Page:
Comedian Charlyne Yi has been mentioned in lots of “25 under 25” lists, all of which serve to make the reader feel old, inadequate and angry. Those lists aren’t to be read after you’ve made a decision to be nicer, kinder, more compassionate, etc. I saw Charlyne performing last night at Upright Citizen Brigade. She allegedly was trying out her show for a local audience before taking it to the Edinburgh Festival. Yi’s stand up is a mix of basic chord progressions and simple lyrics she calls songs as well as magic, outtakes from Paper Hearts and somewhat non-tangential jokes.
But I like Charlyne and I like that she was in NYC last night because the other option for comedy was The Daily Show and Friends, hosted by Lewis Black, John Oliver, Rob Riggle, Wyatt Cenac, Adam Lowitt and Rory Albanes. There’s just something about men in comedy that’s so fresh and new, you know?
I liked Charlyne’s act because:
1. Attempting to show the audience how she became the woman she is today, a recording of a vaginal child birth played for about 3 minutes. It made the mostly male audience so uncomfortable that they had to laugh and/or curl into the shoulder of their bro-friend or girlfriend next to them.
I’ve never seen A. a comedian have that much guts + I give her credit for making it work and B. how the whole birthing thing happens. Now I know to never ever ever ever ever ever do that ever, even if it means a chance to star in the MTV reality series 16 + Pregnant, aka an other opportunity to feel old and inadequate because, at least they have a baby and that’s more than you can say for yourself.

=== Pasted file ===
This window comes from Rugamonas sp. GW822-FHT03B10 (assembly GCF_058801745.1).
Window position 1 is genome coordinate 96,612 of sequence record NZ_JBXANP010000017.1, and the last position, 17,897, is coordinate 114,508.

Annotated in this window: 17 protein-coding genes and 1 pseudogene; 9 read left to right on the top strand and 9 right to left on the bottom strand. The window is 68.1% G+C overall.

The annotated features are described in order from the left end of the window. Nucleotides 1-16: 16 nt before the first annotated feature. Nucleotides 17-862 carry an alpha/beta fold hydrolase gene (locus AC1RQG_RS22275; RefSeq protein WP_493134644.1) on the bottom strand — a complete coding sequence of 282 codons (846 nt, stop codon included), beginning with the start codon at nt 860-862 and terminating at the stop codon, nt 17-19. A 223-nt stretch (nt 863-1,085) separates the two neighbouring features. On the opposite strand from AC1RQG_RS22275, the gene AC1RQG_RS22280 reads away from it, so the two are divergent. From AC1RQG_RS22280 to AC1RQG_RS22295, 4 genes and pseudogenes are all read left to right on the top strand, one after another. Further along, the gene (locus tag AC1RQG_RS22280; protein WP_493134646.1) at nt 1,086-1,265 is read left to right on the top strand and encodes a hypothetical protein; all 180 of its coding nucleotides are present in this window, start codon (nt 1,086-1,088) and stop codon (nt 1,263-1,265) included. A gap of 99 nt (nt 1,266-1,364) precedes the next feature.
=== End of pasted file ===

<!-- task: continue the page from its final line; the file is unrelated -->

I liked Charlyne con’t:
2. she shaved her head an can no longer rely on the awkward, shy nerd shitck that she leaned so heavily on in Paper Heart.
3. she has a short bit about calling men out on their cat calls and does it without being alienating, illustrating how ridiculous the term “baby” is. I thought she should’ve brought it full circle to include the birthing bit, but that’s just me.
4. she’s carved out an interesting niche: a self-proclaimed guys-gal non-threatening enough to navigate the dude-heavy comedy world with ease yet she’s based her bits on examining this relationship and calling these guys out on their shortcomings. She’s avoiding the self-realized but self-effacing humor (ala Sarah Silverman + Kathy Griffin) that relies on exploiting the laughs associated with stereotypes.
I like her but I think she’s gotta expand on the stuff that works (smart n’ sassy) and loose the stuff that doesn’t (the songs + the awkward-nerd thing). But that’s just me. She won a Sundance Award and I’m in Brooklyn blogging, so. Yeah.